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A sheriff for the UNC system

From Steve Ford on the N.C. Policy Watch blog:

The notably dapper Thom Goolsby, member of the University of North Carolina Board of Governors, made a mark of sorts with his put-down of the NAACP-led Moral Monday protest movement – the movement that called the conservative-controlled General Assembly to account for a range of policies harmful to the state’s disadvantaged and its overall well-being.

Goolsby, a Republican state senator at the time, strolled along the crowded state government mall amongst the protesters, resplendent in his summer suit. His verdict afterward: “Moron Mondays.”

After Goolsby quit the Senate, his former colleagues elected him to the UNC board. Now his barbed comments about the hiring of a new UNC system president, Margaret Spellings, highlight the dysfunction and presumably the conflicting agendas that marred the hiring process.

Goolsby ripped the board’s chairman, John Fennesbresque, for engineering the hire amidst secrecy and a lack of input from other board members.

He declared that whomever Fennebresque backed for the presidency would be “fruit from a poisonous tree.” That turned out to be Spellings, a former U.S. secretary of education and a member of former President George W. Bush’s inner circle. Now she has been entrusted with one of North Carolina’s most critically important public service jobs.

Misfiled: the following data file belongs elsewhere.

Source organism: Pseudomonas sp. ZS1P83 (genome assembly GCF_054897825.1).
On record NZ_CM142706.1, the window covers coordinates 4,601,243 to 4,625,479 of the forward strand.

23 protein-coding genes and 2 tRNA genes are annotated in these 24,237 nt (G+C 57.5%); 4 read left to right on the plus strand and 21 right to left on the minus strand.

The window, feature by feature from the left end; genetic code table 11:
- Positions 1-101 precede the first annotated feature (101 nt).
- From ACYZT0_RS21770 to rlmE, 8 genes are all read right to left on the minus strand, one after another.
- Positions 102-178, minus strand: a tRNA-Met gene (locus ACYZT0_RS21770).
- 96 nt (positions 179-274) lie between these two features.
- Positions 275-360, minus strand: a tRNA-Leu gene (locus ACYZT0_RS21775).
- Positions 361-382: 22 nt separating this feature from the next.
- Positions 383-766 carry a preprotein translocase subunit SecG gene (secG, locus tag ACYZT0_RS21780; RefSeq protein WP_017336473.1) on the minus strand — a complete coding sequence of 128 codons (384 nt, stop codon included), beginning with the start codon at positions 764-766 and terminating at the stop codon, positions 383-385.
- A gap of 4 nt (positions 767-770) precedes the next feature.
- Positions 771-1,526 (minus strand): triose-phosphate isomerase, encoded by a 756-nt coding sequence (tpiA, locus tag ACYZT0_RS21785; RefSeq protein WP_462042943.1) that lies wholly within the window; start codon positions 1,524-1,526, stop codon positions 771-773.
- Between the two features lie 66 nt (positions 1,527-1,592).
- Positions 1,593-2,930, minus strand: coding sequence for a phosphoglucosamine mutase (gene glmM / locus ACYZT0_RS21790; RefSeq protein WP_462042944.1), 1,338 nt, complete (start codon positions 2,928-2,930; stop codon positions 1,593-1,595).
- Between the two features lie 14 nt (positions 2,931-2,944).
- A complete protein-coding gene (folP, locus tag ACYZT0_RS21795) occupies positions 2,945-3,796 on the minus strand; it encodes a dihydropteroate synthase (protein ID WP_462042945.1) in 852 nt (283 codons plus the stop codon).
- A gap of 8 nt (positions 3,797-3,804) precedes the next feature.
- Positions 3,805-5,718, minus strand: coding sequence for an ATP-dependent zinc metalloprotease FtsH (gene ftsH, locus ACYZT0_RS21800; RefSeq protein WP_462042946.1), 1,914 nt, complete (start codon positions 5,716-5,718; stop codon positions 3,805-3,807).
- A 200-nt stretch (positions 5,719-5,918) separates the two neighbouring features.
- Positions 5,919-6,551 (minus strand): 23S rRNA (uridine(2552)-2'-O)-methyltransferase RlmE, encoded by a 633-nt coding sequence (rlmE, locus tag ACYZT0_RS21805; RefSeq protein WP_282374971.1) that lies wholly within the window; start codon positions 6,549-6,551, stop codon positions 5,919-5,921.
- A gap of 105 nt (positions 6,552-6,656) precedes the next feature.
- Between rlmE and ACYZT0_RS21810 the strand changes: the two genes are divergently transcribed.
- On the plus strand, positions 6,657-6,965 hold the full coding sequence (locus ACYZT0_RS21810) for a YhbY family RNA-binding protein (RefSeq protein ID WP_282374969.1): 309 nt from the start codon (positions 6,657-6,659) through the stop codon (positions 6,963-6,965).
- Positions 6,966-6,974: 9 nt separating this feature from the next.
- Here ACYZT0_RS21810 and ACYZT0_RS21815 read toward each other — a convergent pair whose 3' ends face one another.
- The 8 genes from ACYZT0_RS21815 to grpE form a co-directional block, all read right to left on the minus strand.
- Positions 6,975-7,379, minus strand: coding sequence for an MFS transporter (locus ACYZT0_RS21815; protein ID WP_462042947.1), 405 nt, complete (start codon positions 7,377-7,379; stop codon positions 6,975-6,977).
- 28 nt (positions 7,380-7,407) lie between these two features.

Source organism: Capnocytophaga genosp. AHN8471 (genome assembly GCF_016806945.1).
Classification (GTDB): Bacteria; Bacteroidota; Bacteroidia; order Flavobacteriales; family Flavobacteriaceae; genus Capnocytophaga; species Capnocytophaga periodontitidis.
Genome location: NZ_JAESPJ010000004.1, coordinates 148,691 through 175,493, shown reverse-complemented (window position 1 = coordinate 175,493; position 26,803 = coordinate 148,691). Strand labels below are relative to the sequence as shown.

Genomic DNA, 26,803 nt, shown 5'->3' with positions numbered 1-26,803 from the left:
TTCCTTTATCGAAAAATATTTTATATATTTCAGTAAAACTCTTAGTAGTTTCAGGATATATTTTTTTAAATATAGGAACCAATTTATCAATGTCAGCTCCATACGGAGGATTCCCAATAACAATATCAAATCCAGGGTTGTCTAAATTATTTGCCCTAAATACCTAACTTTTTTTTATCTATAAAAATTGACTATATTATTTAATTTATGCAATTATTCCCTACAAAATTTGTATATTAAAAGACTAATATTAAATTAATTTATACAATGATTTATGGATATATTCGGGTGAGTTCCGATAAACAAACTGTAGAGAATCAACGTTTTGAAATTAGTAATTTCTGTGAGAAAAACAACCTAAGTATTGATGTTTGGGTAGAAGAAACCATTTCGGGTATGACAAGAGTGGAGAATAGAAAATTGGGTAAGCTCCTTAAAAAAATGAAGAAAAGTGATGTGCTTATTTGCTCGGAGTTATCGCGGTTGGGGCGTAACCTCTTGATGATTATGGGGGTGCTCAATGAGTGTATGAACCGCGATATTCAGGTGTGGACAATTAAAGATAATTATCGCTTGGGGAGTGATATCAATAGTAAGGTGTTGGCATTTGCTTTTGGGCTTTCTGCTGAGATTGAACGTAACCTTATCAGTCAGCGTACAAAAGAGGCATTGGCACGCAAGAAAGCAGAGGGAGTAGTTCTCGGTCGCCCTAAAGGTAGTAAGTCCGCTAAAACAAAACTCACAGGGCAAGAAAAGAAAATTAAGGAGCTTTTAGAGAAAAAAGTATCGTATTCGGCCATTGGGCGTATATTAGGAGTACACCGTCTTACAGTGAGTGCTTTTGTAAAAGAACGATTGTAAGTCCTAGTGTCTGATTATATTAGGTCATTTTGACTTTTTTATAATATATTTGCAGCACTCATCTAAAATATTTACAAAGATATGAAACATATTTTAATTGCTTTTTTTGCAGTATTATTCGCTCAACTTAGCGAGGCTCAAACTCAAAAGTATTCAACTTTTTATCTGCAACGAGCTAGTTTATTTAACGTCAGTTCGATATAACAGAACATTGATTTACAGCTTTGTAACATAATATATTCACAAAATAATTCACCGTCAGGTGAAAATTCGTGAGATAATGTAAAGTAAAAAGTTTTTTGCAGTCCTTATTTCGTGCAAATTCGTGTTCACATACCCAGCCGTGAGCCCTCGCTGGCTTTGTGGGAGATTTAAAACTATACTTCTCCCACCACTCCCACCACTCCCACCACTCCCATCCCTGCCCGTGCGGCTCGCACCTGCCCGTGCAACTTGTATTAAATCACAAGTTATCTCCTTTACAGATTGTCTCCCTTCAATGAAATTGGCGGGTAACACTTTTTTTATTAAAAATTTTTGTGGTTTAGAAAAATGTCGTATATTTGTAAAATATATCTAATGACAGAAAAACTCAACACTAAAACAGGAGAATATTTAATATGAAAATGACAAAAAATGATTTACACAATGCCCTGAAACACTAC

With Spellings safely signed to a five-year contract – her starting base salary will be $775,000 per year – Fennebresque promptly exited the stage. His resignation likely didn’t disappoint top Republican legislators. Although the whole affair was shrouded in intrigue, speculation held that leaders such as Senate President Pro Tem Phil Berger and House Speaker Tim Moore favored a candidate with North Carolina roots whom they already knew and were confident they could work with.

Put another way, they may well have preferred a UNC president who would be primed to take orders. They obviously had concluded that the current president, Tom Ross, wasn’t saluting with sufficient vigor. So Ross – guilty of being a mainstream Democrat – was pushed aside in a forced retirement orchestrated by Fennebresque.

Spellings, far from having come up through the North Carolina ranks, is a Texan who probably had never heard of Berger or Moore until she was being recruited for her new job. She has operated on a national level that has given her a wide range of contacts within Republican political circles, the business community, and among education-oriented thinkers and policy-makers. In some respects, including her experience in the political trenches, she’s well-suited to be an advocate for the multi-campus system she’ll head.

Yet the last thing her bosses on the board and beyond them in the legislature appear to want is a stalwart defender of the system as it now operates.

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